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Many Europeans come to the States to visit our National Park System and explore our natural wonders.  I met several of them as I ventured across the country last month and spent a few weeks in Utah's five national parks.  Utah is quite expansive, and these parks are very remote and protected from industry. In Europe, however, the natural wonders must coexist with industry since land is limited.  A large dairy industry known as First Milk Creamery is located in the rural county of Cumbria, only a stone's throw from the boundary of Lake District National Park in northwest England. This National Park is the largest in the UK and it possesses England's highest mountain (Scafell Pike) and deepest lake (Wastwater) along with Herdwick sheep and red deer.  The creamery has recently decommissioned an outdated aerobic treatment facility and replaced it with a more efficient anaerobic digestion (AD) plant.  It is the first AD plant in Europe that is feeding the natural gas grid exclusively from cheese waste residues.  At full capacity, the plant is expected to treat 1650 cubic meters of wastewater per day (nearly 0.5 million gallons) and produce approximately 5 MW of thermal energy.  Each day nearly 800 cubic meters of biogas is upgraded to biomethane and fed into the local gas grid operated by North Sea Gas, while the remaining 200 cubic meters are sent to the on-site combined heat and power system to help offset the energy requirements for the facility.  The British company responsible for building and implementing the technology is Clearfleau.  Initial investment costs were roughly 10 million British pounds, with anticipated savings and revenue amounting to 3 million British pounds per year.  Although two thirds of the savings are based on government incentives, these opportunities provide optimization of the AD technology with innovative feedstocks in environmentally sensitive areas.  For some of you that may be wondering, yes, the UK is still part of the EU (at least until June 23).  The two English couples that I shared my campfire with in Capitol Reef National Park, however, are convinced that they are finished...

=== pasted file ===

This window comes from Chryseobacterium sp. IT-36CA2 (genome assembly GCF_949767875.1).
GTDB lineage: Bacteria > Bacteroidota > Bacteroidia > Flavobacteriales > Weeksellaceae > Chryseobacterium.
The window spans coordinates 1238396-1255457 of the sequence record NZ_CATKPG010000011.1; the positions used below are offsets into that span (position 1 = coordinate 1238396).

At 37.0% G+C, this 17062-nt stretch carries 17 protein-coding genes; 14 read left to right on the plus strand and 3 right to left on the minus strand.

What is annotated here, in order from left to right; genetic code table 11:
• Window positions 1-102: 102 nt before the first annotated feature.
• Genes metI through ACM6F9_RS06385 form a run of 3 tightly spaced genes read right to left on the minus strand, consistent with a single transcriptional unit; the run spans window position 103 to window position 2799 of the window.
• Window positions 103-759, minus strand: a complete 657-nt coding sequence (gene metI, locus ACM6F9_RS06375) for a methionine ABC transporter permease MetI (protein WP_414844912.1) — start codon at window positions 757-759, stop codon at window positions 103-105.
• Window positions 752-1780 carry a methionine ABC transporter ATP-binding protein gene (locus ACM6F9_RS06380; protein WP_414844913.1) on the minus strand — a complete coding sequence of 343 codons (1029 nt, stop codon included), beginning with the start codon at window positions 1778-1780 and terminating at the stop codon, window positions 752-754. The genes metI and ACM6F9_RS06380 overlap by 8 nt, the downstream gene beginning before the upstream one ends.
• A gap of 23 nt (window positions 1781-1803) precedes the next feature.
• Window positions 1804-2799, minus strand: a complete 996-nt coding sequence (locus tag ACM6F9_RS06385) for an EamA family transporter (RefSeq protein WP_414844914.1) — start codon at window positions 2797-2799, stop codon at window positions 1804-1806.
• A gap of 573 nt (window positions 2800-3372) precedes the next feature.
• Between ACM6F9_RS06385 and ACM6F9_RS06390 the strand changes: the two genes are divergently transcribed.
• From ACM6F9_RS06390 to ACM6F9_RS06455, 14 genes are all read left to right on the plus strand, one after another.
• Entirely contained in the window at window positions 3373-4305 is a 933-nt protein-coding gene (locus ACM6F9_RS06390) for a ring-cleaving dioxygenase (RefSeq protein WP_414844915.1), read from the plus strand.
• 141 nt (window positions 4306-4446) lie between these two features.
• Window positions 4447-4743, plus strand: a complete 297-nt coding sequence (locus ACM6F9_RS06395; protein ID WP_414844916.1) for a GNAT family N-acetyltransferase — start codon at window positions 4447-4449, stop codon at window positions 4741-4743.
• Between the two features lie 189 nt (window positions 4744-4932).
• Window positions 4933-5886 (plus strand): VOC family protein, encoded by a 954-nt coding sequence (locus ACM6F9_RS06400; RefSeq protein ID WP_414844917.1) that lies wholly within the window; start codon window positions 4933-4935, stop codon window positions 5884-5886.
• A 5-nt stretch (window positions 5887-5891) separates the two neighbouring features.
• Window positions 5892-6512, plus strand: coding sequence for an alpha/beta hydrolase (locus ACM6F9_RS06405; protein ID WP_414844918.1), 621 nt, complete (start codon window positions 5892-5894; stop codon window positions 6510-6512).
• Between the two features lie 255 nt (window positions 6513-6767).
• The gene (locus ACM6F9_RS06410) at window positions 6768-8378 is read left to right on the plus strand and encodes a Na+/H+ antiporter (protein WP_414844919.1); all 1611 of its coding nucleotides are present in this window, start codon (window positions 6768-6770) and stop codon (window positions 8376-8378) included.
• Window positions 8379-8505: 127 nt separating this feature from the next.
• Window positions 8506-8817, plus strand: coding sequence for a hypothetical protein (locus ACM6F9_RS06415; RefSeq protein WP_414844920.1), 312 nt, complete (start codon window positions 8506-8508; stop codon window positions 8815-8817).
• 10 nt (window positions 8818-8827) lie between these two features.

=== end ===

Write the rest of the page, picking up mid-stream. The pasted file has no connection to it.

For more information on the project, you can explore the following links:
http://www.besustainablemagazine.com/cms2/bio-methane-from-cheese-making-residues/
http://www.lakedistrictbiogas.com/
http://clearfleau.com/lake-district-biogas-ad-plant-green-energy-from-cumbrian-cheese/
Sincerely,
Wendy Mussoline, PhD, PE
Bioenergy and Sustainability Technology Lab